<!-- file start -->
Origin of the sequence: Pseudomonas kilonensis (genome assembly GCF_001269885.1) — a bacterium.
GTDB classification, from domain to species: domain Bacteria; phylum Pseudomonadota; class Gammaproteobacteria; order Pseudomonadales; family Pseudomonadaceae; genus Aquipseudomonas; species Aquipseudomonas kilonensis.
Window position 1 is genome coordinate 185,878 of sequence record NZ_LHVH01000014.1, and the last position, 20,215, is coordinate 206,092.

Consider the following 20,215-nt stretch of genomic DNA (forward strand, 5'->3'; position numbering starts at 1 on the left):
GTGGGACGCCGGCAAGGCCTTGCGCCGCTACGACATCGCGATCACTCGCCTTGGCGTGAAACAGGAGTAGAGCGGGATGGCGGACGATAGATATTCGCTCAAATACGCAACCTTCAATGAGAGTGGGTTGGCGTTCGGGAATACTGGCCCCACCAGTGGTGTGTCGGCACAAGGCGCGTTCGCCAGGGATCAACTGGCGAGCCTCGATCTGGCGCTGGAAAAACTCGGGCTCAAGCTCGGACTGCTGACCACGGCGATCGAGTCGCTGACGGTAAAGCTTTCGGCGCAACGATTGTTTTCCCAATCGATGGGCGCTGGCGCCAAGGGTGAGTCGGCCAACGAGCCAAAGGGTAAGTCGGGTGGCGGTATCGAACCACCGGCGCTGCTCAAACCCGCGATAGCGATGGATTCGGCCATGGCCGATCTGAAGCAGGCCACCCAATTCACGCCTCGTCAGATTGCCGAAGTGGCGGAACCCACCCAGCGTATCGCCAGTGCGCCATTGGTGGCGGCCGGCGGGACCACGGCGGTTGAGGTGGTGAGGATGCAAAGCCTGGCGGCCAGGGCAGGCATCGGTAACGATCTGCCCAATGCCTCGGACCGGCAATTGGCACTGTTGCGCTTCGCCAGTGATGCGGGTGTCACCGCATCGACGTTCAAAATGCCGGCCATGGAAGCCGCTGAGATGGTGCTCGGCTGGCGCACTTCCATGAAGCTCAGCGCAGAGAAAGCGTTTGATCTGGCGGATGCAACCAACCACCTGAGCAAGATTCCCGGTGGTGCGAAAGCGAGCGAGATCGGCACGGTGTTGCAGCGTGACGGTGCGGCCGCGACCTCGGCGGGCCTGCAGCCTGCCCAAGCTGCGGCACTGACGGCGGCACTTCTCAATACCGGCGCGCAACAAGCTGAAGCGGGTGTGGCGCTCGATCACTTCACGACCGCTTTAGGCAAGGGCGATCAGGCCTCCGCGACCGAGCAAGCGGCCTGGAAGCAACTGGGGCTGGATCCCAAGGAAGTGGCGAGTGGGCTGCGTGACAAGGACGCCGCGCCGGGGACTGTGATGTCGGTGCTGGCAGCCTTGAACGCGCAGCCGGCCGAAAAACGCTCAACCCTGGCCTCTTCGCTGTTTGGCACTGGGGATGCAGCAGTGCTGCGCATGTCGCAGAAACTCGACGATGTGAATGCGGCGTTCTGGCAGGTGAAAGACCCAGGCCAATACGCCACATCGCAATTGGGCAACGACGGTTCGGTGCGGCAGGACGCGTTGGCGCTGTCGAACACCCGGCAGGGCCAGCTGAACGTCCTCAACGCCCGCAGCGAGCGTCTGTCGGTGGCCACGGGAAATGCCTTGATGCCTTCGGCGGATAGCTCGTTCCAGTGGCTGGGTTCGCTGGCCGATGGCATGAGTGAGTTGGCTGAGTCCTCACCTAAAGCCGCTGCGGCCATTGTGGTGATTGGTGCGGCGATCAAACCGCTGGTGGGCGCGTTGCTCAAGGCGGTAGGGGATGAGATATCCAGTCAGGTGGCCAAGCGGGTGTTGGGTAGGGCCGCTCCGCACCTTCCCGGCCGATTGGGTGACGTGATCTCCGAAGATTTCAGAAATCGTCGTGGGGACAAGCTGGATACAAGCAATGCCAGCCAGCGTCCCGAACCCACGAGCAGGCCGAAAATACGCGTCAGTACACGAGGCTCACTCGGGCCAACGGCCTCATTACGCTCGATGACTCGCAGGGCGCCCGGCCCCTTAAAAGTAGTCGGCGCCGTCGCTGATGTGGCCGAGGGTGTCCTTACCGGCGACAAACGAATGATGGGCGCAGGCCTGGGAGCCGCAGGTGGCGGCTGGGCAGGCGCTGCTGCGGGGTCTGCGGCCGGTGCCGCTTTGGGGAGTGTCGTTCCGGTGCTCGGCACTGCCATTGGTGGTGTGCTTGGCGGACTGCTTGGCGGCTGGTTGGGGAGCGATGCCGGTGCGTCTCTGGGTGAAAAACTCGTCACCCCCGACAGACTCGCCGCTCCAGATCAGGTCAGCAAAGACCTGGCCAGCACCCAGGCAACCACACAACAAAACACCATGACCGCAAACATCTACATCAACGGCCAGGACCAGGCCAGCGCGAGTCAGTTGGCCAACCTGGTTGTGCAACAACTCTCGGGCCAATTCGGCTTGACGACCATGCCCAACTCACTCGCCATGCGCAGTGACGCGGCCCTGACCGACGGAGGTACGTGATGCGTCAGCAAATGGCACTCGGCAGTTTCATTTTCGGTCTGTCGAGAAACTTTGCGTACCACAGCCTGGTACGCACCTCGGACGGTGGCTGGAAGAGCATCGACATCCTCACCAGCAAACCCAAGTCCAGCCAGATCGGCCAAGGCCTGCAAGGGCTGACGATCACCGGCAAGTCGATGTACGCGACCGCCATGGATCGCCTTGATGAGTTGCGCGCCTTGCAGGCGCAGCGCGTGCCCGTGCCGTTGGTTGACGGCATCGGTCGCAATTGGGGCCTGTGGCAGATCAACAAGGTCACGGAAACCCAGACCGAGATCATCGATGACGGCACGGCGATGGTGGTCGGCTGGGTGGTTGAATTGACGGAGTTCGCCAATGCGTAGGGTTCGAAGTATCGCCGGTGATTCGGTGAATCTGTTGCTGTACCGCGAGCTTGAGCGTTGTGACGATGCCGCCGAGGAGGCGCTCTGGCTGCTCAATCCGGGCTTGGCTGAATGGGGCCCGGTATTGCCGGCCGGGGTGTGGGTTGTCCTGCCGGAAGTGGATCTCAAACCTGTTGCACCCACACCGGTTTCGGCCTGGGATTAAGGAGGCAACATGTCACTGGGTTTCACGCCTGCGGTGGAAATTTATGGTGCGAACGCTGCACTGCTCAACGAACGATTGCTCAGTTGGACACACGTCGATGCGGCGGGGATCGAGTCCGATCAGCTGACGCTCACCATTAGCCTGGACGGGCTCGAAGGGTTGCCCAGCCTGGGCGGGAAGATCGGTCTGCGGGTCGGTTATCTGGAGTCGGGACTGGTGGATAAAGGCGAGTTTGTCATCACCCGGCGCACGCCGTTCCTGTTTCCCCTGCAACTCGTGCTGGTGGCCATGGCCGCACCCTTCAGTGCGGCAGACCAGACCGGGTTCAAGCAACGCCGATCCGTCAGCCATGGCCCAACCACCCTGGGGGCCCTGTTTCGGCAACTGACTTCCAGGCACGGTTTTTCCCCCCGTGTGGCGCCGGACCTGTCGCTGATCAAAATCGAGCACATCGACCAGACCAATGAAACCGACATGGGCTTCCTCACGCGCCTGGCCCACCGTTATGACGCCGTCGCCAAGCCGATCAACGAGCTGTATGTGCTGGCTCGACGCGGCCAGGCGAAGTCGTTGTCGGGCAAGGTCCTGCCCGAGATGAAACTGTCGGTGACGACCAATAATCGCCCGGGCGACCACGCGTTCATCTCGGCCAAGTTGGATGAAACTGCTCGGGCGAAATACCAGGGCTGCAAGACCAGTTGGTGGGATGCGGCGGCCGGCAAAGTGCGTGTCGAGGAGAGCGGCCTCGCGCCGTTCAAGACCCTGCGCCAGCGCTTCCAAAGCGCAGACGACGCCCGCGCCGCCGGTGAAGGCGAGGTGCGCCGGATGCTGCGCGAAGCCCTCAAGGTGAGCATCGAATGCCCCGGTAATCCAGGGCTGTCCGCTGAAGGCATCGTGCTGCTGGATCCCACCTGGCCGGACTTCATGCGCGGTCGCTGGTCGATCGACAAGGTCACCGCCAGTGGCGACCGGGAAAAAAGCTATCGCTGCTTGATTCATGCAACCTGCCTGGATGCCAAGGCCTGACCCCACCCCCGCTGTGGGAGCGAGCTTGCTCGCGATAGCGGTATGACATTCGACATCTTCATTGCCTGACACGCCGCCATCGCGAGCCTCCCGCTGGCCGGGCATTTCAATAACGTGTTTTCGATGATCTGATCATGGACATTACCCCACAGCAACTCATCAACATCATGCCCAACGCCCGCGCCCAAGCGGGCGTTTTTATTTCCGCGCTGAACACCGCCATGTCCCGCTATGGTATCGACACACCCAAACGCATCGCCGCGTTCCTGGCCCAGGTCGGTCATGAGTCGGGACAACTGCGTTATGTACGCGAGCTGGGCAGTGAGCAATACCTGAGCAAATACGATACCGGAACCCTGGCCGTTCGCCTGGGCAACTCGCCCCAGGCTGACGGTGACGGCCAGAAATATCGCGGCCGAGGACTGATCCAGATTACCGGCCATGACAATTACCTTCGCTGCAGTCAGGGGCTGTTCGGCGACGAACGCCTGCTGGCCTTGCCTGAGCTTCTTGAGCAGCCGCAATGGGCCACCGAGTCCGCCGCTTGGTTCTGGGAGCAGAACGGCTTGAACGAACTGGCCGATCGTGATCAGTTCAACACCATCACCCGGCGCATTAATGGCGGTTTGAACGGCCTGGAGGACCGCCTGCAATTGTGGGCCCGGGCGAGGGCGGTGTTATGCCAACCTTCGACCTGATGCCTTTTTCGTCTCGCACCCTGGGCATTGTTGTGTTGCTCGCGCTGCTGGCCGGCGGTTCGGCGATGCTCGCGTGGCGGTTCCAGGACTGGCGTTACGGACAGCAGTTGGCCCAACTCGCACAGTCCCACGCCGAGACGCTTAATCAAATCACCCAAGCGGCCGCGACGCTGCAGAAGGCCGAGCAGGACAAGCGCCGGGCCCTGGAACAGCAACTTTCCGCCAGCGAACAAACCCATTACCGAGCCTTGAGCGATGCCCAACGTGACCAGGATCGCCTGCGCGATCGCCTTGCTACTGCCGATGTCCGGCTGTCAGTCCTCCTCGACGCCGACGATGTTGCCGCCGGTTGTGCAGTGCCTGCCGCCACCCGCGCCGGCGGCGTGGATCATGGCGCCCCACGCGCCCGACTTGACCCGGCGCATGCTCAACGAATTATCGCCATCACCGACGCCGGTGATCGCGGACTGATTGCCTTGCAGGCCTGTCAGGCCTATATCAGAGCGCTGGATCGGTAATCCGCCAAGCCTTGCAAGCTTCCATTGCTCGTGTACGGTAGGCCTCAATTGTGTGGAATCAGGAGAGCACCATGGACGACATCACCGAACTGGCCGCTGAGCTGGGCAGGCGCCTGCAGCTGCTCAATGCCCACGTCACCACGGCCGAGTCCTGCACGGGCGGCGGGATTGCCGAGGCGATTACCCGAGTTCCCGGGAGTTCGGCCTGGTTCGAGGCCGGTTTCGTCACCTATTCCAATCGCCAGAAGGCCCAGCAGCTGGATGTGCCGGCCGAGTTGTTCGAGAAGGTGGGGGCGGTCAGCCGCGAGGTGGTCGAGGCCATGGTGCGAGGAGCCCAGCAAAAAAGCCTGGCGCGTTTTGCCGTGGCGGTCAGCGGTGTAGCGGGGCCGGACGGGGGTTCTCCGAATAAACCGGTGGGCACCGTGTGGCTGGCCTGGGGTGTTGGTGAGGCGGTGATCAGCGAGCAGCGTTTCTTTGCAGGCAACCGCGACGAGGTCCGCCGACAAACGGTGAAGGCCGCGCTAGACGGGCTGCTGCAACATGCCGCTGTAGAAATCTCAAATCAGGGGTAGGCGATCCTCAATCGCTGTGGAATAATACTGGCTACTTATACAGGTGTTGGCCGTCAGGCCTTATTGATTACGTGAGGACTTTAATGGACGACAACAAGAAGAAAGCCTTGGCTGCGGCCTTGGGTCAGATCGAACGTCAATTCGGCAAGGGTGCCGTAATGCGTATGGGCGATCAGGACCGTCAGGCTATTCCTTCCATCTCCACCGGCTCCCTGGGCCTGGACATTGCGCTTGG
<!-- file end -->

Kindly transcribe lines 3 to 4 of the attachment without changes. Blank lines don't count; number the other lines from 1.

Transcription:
Window position 1 is genome coordinate 185,878 of sequence record NZ_LHVH01000014.1, and the last position, 20,215, is coordinate 206,092.

Consider the following 20,215-nt stretch of genomic DNA (forward strand, 5'->3'; position numbering starts at 1 on the left):